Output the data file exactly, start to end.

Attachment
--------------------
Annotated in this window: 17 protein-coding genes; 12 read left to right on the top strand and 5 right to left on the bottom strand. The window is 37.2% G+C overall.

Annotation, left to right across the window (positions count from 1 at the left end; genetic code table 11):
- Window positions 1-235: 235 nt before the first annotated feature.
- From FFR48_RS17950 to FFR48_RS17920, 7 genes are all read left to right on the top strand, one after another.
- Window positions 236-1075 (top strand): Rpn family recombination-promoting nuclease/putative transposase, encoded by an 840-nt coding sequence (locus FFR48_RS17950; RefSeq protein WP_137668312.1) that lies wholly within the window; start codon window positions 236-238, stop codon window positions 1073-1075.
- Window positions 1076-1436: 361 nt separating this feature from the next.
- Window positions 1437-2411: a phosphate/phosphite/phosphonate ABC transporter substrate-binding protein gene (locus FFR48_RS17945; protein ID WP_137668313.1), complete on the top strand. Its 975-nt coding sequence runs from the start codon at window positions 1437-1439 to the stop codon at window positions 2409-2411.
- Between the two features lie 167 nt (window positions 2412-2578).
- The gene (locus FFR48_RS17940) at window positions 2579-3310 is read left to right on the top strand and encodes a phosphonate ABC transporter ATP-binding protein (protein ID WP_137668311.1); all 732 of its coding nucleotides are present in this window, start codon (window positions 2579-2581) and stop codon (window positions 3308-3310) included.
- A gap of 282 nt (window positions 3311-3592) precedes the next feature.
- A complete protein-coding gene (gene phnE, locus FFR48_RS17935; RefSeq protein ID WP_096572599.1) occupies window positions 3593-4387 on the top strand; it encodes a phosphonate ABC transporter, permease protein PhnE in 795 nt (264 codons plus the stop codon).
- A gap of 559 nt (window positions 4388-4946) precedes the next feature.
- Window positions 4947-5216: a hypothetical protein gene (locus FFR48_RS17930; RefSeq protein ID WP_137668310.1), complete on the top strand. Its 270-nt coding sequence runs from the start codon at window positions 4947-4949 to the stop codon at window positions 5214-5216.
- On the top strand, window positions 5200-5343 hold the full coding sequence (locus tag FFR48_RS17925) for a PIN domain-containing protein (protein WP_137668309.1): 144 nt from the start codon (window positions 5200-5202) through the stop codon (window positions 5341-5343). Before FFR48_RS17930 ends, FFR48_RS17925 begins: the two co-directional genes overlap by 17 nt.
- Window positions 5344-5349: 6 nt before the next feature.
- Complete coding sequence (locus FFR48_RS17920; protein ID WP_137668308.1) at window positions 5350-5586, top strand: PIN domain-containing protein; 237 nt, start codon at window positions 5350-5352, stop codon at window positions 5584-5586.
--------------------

Annotated in this window: 17 protein-coding genes; 12 read left to right on the top strand and 5 right to left on the bottom strand. The window is 37.2% G+C overall.

Annotation, left to right across the window (positions count from 1 at the left end; genetic code table 11):
- Window positions 1-235: 235 nt before the first annotated feature.
- From FFR48_RS17950 to FFR48_RS17920, 7 genes are all read left to right on the top strand, one after another.
- Window positions 236-1075 (top strand): Rpn family recombination-promoting nuclease/putative transposase, encoded by an 840-nt coding sequence (locus FFR48_RS17950; RefSeq protein WP_137668312.1) that lies wholly within the window; start codon window positions 236-238, stop codon window positions 1073-1075.
- Window positions 1076-1436: 361 nt separating this feature from the next.
- Window positions 1437-2411: a phosphate/phosphite/phosphonate ABC transporter substrate-binding protein gene (locus FFR48_RS17945; protein ID WP_137668313.1), complete on the top strand. Its 975-nt coding sequence runs from the start codon at window positions 1437-1439 to the stop codon at window positions 2409-2411.
- Between the two features lie 167 nt (window positions 2412-2578).
- The gene (locus FFR48_RS17940) at window positions 2579-3310 is read left to right on the top strand and encodes a phosphonate ABC transporter ATP-binding protein (protein ID WP_137668311.1); all 732 of its coding nucleotides are present in this window, start codon (window positions 2579-2581) and stop codon (window positions 3308-3310) included.
- A gap of 282 nt (window positions 3311-3592) precedes the next feature.
- A complete protein-coding gene (gene phnE, locus FFR48_RS17935; RefSeq protein ID WP_096572599.1) occupies window positions 3593-4387 on the top strand; it encodes a phosphonate ABC transporter, permease protein PhnE in 795 nt (264 codons plus the stop codon).
- A gap of 559 nt (window positions 4388-4946) precedes the next feature.
- Window positions 4947-5216: a hypothetical protein gene (locus FFR48_RS17930; RefSeq protein ID WP_137668310.1), complete on the top strand. Its 270-nt coding sequence runs from the start codon at window positions 4947-4949 to the stop codon at window positions 5214-5216.
- On the top strand, window positions 5200-5343 hold the full coding sequence (locus tag FFR48_RS17925) for a PIN domain-containing protein (protein WP_137668309.1): 144 nt from the start codon (window positions 5200-5202) through the stop codon (window positions 5341-5343). Before FFR48_RS17930 ends, FFR48_RS17925 begins: the two co-directional genes overlap by 17 nt.
- Window positions 5344-5349: 6 nt before the next feature.
- Complete coding sequence (locus FFR48_RS17920; protein ID WP_137668308.1) at window positions 5350-5586, top strand: PIN domain-containing protein; 237 nt, start codon at window positions 5350-5352, stop codon at window positions 5584-5586.